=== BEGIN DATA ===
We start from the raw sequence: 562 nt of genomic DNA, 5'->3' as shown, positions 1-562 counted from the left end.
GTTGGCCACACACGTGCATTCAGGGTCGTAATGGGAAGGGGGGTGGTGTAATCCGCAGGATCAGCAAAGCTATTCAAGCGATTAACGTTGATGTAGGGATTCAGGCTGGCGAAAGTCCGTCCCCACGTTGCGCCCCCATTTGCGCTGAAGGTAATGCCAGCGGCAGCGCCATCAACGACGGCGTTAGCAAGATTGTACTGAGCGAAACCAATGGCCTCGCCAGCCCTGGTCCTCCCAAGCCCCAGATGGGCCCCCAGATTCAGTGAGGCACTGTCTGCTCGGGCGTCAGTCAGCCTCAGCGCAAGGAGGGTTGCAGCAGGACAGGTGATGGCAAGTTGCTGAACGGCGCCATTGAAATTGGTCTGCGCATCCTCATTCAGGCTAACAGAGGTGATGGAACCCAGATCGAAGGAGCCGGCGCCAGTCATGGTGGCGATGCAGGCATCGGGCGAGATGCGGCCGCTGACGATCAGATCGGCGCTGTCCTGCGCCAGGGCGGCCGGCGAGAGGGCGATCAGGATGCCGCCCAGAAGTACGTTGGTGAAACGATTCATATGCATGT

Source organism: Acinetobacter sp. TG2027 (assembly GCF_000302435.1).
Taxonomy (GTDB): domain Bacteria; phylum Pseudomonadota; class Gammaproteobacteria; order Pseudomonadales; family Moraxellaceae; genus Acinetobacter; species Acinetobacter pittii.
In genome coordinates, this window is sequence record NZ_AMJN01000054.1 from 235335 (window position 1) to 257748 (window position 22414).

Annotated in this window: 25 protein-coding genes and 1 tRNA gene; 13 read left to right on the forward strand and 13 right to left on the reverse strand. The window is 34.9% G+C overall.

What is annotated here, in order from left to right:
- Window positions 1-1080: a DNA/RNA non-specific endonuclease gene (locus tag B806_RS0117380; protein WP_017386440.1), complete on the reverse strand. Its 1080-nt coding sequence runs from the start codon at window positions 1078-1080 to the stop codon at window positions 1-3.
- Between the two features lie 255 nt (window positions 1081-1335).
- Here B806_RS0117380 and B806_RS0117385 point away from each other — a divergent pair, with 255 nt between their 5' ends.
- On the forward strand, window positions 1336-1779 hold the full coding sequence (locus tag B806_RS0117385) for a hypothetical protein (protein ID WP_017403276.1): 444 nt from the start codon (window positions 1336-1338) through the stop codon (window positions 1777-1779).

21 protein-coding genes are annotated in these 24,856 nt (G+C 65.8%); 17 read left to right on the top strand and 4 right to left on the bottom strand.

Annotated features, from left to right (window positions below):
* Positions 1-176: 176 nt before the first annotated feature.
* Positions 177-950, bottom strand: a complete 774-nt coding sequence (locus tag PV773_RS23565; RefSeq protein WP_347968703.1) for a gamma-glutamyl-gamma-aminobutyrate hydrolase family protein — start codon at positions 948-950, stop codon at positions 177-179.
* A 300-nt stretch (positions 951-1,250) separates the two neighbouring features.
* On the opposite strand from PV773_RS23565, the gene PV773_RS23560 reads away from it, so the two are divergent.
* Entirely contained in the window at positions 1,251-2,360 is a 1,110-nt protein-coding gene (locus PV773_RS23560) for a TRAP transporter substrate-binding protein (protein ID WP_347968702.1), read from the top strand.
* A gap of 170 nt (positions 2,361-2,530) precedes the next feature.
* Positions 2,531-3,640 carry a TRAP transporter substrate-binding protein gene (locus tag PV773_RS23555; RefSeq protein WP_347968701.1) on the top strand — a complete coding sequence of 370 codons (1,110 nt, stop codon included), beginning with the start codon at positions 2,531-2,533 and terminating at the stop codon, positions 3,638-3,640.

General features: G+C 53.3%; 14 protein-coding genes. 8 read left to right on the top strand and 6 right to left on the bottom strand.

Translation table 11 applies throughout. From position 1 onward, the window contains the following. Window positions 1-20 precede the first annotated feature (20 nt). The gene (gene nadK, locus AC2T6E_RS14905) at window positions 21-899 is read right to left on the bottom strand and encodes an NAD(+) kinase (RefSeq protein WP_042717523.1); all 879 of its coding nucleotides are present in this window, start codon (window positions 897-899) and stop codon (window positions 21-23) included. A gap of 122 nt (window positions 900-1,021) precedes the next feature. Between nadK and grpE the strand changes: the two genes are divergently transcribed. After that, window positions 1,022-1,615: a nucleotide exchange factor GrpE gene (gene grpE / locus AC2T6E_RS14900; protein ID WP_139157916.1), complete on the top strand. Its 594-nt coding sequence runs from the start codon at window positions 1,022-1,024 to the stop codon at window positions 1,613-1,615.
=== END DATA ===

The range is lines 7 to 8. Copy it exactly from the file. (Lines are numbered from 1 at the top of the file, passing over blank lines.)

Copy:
What is annotated here, in order from left to right:
- Window positions 1-1080: a DNA/RNA non-specific endonuclease gene (locus tag B806_RS0117380; protein WP_017386440.1), complete on the reverse strand. Its 1080-nt coding sequence runs from the start codon at window positions 1078-1080 to the stop codon at window positions 1-3.